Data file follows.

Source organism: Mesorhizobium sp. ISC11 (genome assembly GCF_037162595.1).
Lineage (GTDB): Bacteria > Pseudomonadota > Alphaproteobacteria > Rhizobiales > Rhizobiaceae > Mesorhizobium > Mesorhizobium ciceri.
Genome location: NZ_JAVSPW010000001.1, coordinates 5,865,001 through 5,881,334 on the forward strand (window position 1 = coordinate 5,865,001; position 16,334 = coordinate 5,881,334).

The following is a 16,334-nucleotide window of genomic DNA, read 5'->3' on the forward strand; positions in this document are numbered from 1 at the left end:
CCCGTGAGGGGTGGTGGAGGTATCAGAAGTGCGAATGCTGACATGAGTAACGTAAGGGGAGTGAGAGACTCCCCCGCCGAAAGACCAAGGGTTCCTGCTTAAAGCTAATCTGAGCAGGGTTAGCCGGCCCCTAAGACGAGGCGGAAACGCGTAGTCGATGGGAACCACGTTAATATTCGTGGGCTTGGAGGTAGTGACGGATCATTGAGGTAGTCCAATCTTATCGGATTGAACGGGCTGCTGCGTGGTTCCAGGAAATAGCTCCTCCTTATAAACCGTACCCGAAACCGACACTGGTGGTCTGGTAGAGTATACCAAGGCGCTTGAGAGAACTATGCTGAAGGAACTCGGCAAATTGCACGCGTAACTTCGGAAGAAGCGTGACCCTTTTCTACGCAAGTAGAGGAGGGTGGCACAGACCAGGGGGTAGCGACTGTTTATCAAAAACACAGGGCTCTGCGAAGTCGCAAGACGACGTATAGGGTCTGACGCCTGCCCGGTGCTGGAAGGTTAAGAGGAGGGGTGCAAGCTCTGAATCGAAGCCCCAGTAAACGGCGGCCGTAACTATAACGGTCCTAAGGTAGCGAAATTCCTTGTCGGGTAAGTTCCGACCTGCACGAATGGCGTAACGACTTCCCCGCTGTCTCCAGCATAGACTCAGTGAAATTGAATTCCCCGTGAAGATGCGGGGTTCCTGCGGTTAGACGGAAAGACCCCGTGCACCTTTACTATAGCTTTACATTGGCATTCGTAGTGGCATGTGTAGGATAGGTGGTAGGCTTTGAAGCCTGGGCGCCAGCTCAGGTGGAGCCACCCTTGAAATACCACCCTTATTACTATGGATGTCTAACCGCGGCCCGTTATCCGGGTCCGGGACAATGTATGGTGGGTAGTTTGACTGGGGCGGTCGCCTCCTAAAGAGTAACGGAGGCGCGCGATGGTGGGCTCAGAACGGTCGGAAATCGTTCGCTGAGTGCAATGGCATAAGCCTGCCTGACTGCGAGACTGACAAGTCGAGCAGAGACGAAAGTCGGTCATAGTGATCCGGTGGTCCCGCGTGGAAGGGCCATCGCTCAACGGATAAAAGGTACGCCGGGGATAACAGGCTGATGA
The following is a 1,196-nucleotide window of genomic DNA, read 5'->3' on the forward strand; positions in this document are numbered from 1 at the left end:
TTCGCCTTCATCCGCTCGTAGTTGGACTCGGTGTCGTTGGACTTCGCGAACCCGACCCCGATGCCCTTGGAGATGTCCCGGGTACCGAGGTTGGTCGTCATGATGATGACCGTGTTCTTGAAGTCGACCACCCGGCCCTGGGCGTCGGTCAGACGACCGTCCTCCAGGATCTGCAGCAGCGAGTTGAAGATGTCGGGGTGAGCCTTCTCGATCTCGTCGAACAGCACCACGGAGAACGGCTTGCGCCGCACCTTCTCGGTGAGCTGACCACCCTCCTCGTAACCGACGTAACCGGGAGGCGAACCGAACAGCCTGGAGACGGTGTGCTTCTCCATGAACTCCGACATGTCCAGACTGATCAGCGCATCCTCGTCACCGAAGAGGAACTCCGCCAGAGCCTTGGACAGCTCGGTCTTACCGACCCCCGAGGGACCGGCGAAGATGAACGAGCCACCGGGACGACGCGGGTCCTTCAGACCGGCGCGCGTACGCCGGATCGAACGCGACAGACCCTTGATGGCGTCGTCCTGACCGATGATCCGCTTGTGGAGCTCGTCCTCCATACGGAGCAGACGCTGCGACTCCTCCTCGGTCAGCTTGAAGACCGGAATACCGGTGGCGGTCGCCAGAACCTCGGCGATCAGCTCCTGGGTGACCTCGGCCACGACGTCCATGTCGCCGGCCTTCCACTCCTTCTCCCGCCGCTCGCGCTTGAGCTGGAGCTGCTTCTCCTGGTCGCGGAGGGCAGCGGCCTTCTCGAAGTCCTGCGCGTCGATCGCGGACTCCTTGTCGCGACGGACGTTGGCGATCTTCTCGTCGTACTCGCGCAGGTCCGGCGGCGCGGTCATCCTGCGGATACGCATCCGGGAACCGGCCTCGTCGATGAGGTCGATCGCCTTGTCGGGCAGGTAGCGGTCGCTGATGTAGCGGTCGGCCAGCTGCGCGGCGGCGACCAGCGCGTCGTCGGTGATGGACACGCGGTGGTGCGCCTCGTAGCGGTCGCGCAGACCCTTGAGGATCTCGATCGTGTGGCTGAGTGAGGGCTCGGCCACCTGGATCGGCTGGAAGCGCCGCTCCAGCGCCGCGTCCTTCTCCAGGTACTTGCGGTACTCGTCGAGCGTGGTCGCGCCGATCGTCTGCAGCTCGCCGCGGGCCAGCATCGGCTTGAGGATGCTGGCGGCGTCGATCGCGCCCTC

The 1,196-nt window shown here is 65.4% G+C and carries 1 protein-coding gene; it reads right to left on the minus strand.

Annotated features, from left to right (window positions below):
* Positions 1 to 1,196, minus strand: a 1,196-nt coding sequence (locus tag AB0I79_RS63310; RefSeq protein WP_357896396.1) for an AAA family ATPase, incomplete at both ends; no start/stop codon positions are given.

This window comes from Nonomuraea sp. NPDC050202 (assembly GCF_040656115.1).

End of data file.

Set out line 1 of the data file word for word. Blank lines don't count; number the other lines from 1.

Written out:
Source organism: Mesorhizobium sp. ISC11 (genome assembly GCF_037162595.1).